“Amazing,” Tim said into a microphone. “That was my own composition, Tony. How could you know what I was going to play next?”

Trina slid a pencil-thin microphone in front of Tony. “I recognized your pattern,” Tony said. “It is a good song.” He stopped playing. “I will go first now.”

“And I’ll try to keep up,” Tim said.

“Do not try to keep up,” Tony said. “Add to the music. That is what music is for.” He stood and pushed back the bench. “I will go slowly at first.”

“Bring it on, man,” Tim said.

Tony motioned Trina to his right and placed three of her fingers on a chord far to the right. “Play two times.”

Trina played the chord.
Hey, it’s the clang of the cable car.

“Tim,” Tony said, “we are going to ride the cable car now. This is called ‘Cable Car Rock.’” He turned to Trina. “You decide when to ring the bell.”

“Let’s rock,” Tim said.

And they did.

Tony tapped out a beat on the top of the piano with his left hand while doing a five-finger run in the middle.

Tim caught on and played the run.

Tony added a rumbling, thunderous bass.

Trina rang the bell.

“We are going downhill now,” Tony said, and the song picked up tempo.

Oh, and we’re really moving now!
Trina thought.
We’re on the Soul Train and a house party’s breaking out!

Tony stopped tapping the beat and added a light melody full of sunlight, while Tim improvised and played what music critics the next day would call “power chords reminiscent of early seventies rock and roll.”

Tony slowed the melody.

Trina rang the bell twice.

Tony lifted his left hand from the bass while reducing the melody to a crawl.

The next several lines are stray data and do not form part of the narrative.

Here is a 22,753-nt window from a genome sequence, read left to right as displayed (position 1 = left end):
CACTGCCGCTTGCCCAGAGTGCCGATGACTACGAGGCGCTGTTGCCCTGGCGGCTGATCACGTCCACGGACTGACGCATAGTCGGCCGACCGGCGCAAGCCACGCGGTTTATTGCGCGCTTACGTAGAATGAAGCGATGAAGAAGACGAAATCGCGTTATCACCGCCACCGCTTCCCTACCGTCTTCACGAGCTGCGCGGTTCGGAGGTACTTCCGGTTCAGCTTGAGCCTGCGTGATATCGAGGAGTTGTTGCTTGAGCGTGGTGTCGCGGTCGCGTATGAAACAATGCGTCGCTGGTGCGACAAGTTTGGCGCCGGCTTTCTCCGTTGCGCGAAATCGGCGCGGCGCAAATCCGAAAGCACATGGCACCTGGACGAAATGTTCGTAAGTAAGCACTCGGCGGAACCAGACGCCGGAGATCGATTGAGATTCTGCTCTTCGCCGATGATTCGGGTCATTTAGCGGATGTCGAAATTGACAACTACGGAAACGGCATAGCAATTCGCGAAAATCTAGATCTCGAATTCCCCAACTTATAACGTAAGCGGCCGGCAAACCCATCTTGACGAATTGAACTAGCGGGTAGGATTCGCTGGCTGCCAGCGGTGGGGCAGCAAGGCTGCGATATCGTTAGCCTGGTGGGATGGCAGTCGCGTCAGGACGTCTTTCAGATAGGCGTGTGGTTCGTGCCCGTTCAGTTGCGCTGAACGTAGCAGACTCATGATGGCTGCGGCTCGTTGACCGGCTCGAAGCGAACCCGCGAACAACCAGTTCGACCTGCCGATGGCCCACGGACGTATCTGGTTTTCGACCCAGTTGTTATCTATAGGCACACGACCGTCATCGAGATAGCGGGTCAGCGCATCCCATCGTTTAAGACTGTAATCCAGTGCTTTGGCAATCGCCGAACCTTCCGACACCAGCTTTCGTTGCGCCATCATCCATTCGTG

Tim played one more bass chord.

Trina rang the bell.

Tim lifted his hands.

Tony lifted his hands.

Tony turned his head and smiled at Trina as the applause swelled around them.

He’s smiling,
she thought.
He’s really smiling.

“Angelo,” Tony said into the microphone. “Angelo, root beer for everyone.”

Johnny Foley’s ran out of root beer in less than half an hour.

While the crowd toasted each other with frothy root beer, reporters surrounded Tony’s piano.

“What do you think of our city?” a reporter asked.

“It is not Brooklyn,” Tony said.

“So you don’t like San Francisco,” the reporter said.

“He only said it wasn’t Brooklyn,” Trina said. “He didn’t say anything about not liking it.”

“Let him answer,” the reporter said. “I’m not talking to you.”

Angelo towered over the reporter. “Hey, buddy. Lighten up, all right? Sometimes you have to rephrase your question and make it more direct. Tony, do you like San Francisco?”

“Yes,” Tony said. “I like it very much.”

“What do you like about San Francisco?” Angelo asked.

“It is different,” Tony said. “It is the same. It is new. It is old. It is up. It is down. It is up again. It is a carousel with white horses. It is sea lions lying in the sun. It smells like the ocean. It smells like laughter. It smells like love.”

The reporter shook his head. “What does love smell like, Tony?”

“Love smells like the old wood in the cable cars,” Tony said. “Love smells like the water in the bay. Love smells like fish and chips at Codmother. Love smells like Trina’s perfume. Love smells like Aika’s hair. Love smells like Angelo’s sweat.”

“Hey!” Angelo shouted.